|Meat and meat products (includes poultry)||28|
|Females 15+ years (n = 2655)||Median (25%–75% IQR): 9.0 (8.7–9.3)||11 a||Cereals and cereal products (includes breads, breakfast cereals, biscuits, cakes)||30|
|Meat and meat products (includes poultry)||24|
|UK||Zinc intake and inadequate intakes:2008/09–2010/11 UK National Diet and Nutrition Survey |
Food sources:2000–2001 National Diet and Nutrition Survey 
|Males 19–64 years (n = 346)||Median (lower 2.5 percentile-upper 2.5 percentile): 9.6 (4.7–20.1)||8 a,b||Meat and meat products (includes poultry)||36|
|Cereals and cereal products (includes breads, breakfast cereals, biscuits, cakes)||25|
|Females 19–64 years (n = 461)||Median (lower 2.5 percentile-upper 2.5 percentile): 7.6 (3.7–13.1)||3 a,b||Meat and meat products (includes poultry)||30|
|Cereals and cereal products (includes breads, breakfast cereals, biscuits, cakes)||26|
|US||Zinc intake: NHANES 2009–2010 |
Inadequate intakes: NHANES 2001–2002 
Food sources: NHANES 2003–2006 
|Zinc intake:Males 20+ years (n = 2789)||Mean (SE): 14.2 (0.22)||Males 19+ years 11 (SE 1.0)|
|Zinc intake:Females 20+ years (n = 2973)||Mean (SE): 9.8 (0.17)||Females 19+ years 17 (SE 1.6)|
|Food sources: Males and females 19+ years (n = 9490)||Meat and meat products (includes poultry)||35|
|Cereals and cereal products (includes breads, breakfast cereals, biscuits, cakes)||15|
a No measure of spread or SE available; b Intakes below the Lower Reference Nutrient Intake (meets the requirements of 2.5% of the age and life stage group).Abbreviations: NHANES—National Health and Nutrition Examination Survey; EAR—Estimated Average Requirement (meets the needs of 50% of individuals in the life stage group); IQR—interquartile range; SE—standard error.
|Australia and New Zealand ||UK ||US and Canada |
|EAR (mg/day)||RDI (mg/day)||EAR (mg/day)||RNI (mg/day)||EAR (mg/day)||RDA (mg/day)|
|Iron||Males 19–50 years||6||8||6.7||8.7||6||8|
|Males 51+ years||6||8||6.7||8.7||6||8|
|Females 19–50 years a||8||18||11.4||14.8||8.1||18|
|Females 51+ years||5||8||6.7||8.7||5||8|
|Zinc||Males 19–50 years||12||14||7.3||9.5||9.4||11|
|Males 51+ years||12||14||7.3||9.5||9.4||11|
|Females 19–50 years a||6.5||8||5.5||7.0||6.8||8|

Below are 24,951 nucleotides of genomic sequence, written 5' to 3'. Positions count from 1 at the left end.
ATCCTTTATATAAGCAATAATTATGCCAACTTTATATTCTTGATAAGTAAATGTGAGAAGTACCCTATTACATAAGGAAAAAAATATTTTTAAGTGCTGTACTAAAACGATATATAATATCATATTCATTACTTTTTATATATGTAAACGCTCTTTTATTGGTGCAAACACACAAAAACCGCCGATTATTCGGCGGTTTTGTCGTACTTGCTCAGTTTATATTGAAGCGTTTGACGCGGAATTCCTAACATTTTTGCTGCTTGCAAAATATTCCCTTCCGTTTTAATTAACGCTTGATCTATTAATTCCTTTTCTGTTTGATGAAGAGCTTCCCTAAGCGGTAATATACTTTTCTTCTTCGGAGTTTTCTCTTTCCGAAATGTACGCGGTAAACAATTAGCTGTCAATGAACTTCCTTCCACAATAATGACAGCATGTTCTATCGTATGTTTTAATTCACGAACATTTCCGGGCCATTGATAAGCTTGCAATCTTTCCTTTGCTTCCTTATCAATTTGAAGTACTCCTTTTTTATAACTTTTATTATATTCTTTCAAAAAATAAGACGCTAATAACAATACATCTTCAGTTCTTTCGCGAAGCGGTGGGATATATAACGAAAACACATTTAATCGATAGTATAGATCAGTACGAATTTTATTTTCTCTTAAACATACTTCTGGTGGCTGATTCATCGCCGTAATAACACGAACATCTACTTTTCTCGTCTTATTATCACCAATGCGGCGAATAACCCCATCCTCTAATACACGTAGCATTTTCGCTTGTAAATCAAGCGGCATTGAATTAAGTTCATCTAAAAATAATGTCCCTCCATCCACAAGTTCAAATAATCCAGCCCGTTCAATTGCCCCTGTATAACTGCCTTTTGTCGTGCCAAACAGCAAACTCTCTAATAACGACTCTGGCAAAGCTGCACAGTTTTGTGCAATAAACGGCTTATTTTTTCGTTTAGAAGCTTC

|Females 51+ years||6.5||8||5.5||7.0||6.8||8|
a Non-pregnant and non-lactating women.Abbreviations: EAR—Estimated Average Requirement (meets the needs of 50% of individuals in the life stage group); RDI/RNI/RDA—Recommended Dietary Intake/Reference Nutrient Intake/Recommended Dietary Allowance (meets the needs of nearly all individuals in the life stage group).
The chemical forms of iron and possibly zinc in food influence the amount absorbed through the gastrointestinal tract and into the bloodstream. In food, iron is present as heme iron and inorganic non-heme iron, with heme iron present exclusively in meats and non-heme iron present across the food chain in plants, eggs, milk, and meats . It is understood that the human body regulates iron status through absorption rather than secretion , thus absorption of heme and non-heme iron has been widely studied, but much remains unknown . Heme iron is readily absorbed through the small intestine, whereas non-heme iron is susceptible to being affected by compounds that impede or facilitate absorption and is less bioavailable . It has been suggested that zinc is found as organic complexes with protein in meats, and as inorganic salts in plant foods [54,55], however no absorption studies (i.e., using isotopic labeling) have been conducted in humans to determine whether these forms of zinc differ in bioavailability. In contrast to iron, the body regulates zinc homeostasis through gastrointestinal secretion and excretion of endogenous zinc in addition to absorption of exogenous zinc [43,56]. As zinc secretions are a major contributor to zinc status, it is possible interference with absorption has less of an impact on zinc status compared to iron, although research investigating this premise is required.
6. Inhibitors and Enhancers of Absorption
Iron and zinc are noted to interact with other meal components resulting in enhancement or inhibition of absorption through the intestine wall and into the bloodstream [57,58]. The absorption studies that have explored these interactions have generally tested absorption or fractional absorption from single meals using the widely-accepted stable isotopic or radioisotopic labeling techniques [56,59,60]. In these methods, stable isotopes or radioisotopes of iron or zinc are placed in a “carrier” meal (e.g., a bread roll or more complex food matrices including hamburger meals) that is consumed with or without a meal component suspected to influence absorption. To estimate iron absorption, incorporation of these stable isotopes or radioisotopes into erythrocytes or whole body counting of radioactivity is measured, while stable isotopes or radioisotopes in feces, urine, or the whole body are measured to estimate zinc absorption . The amount of iron or zinc absorbed in the presence of the meal component in question is then compared to the amount absorbed without that meal component. In general, participants act as their own control, consuming the isotopes with and without the meal component of interest. The majority of absorption research has investigated iron, in particular non-heme iron, and the meal components investigated include phytate, polyphenols, animal tissue, soy protein, calcium, and ascorbic acid.